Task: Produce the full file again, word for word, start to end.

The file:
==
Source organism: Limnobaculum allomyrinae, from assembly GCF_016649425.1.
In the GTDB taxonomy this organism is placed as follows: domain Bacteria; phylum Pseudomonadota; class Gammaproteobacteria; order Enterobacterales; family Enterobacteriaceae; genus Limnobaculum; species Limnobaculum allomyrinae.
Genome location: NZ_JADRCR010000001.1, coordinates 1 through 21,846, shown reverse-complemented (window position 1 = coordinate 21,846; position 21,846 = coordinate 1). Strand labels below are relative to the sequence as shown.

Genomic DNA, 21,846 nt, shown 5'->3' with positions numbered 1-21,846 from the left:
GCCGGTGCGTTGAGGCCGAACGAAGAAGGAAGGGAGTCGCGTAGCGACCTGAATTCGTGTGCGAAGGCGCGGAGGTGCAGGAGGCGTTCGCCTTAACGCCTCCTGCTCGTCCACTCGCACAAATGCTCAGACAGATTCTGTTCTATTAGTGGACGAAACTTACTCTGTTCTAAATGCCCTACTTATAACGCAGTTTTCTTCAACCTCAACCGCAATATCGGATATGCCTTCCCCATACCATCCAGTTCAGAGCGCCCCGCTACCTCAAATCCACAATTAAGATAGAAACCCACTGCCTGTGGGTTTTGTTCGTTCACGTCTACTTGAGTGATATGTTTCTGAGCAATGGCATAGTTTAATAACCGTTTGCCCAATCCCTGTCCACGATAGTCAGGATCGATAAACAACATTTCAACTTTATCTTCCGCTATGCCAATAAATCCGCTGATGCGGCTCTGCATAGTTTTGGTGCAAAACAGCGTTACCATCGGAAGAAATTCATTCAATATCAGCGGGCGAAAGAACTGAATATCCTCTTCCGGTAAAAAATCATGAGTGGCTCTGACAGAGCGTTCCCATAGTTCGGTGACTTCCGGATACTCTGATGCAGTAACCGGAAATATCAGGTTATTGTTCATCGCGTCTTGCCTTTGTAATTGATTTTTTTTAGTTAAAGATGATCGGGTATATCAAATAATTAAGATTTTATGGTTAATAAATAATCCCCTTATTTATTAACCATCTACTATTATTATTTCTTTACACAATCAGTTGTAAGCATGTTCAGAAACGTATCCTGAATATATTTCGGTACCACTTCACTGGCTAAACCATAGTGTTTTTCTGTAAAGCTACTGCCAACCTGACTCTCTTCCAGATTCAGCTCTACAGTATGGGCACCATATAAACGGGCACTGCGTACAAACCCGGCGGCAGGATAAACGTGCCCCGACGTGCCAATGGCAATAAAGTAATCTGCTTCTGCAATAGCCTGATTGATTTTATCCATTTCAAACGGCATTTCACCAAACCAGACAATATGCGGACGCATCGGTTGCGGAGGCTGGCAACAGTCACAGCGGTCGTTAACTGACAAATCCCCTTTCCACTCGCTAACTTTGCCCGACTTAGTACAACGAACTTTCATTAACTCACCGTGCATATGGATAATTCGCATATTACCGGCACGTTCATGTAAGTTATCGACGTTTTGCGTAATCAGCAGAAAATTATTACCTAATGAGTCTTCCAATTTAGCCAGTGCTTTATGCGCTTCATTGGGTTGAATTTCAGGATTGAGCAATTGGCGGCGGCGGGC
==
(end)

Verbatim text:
Source organism: Limnobaculum allomyrinae, from assembly GCF_016649425.1.
In the GTDB taxonomy this organism is placed as follows: domain Bacteria; phylum Pseudomonadota; class Gammaproteobacteria; order Enterobacterales; family Enterobacteriaceae; genus Limnobaculum; species Limnobaculum allomyrinae.
Genome location: NZ_JADRCR010000001.1, coordinates 1 through 21,846, shown reverse-complemented (window position 1 = coordinate 21,846; position 21,846 = coordinate 1). Strand labels below are relative to the sequence as shown.

Genomic DNA, 21,846 nt, shown 5'->3' with positions numbered 1-21,846 from the left:
GCCGGTGCGTTGAGGCCGAACGAAGAAGGAAGGGAGTCGCGTAGCGACCTGAATTCGTGTGCGAAGGCGCGGAGGTGCAGGAGGCGTTCGCCTTAACGCCTCCTGCTCGTCCACTCGCACAAATGCTCAGACAGATTCTGTTCTATTAGTGGACGAAACTTACTCTGTTCTAAATGCCCTACTTATAACGCAGTTTTCTTCAACCTCAACCGCAATATCGGATATGCCTTCCCCATACCATCCAGTTCAGAGCGCCCCGCTACCTCAAATCCACAATTAAGATAGAAACCCACTGCCTGTGGGTTTTGTTCGTTCACGTCTACTTGAGTGATATGTTTCTGAGCAATGGCATAGTTTAATAACCGTTTGCCCAATCCCTGTCCACGATAGTCAGGATCGATAAACAACATTTCAACTTTATCTTCCGCTATGCCAATAAATCCGCTGATGCGGCTCTGCATAGTTTTGGTGCAAAACAGCGTTACCATCGGAAGAAATTCATTCAATATCAGCGGGCGAAAGAACTGAATATCCTCTTCCGGTAAAAAATCATGAGTGGCTCTGACAGAGCGTTCCCATAGTTCGGTGACTTCCGGATACTCTGATGCAGTAACCGGAAATATCAGGTTATTGTTCATCGCGTCTTGCCTTTGTAATTGATTTTTTTTAGTTAAAGATGATCGGGTATATCAAATAATTAAGATTTTATGGTTAATAAATAATCCCCTTATTTATTAACCATCTACTATTATTATTTCTTTACACAATCAGTTGTAAGCATGTTCAGAAACGTATCCTGAATATATTTCGGTACCACTTCACTGGCTAAACCATAGTGTTTTTCTGTAAAGCTACTGCCAACCTGACTCTCTTCCAGATTCAGCTCTACAGTATGGGCACCATATAAACGGGCACTGCGTACAAACCCGGCGGCAGGATAAACGTGCCCCGACGTGCCAATGGCAATAAAGTAATCTGCTTCTGCAATAGCCTGATTGATTTTATCCATTTCAAACGGCATTTCACCAAACCAGACAATATGCGGACGCATCGGTTGCGGAGGCTGGCAACAGTCACAGCGGTCGTTAACTGACAAATCCCCTTTCCACTCGCTAACTTTGCCCGACTTAGTACAACGAACTTTCATTAACTCACCGTGCATATGGATAATTCGCATATTACCGGCACGTTCATGTAAGTTATCGACGTTTTGCGTAATCAGCAGAAAATTATTACCTAATGAGTCTTCCAATTTAGCCAGTGCTTTATGCGCTTCATTGGGTTGAATTTCAGGATTGAGCAATTGGCGGCGGCGGGC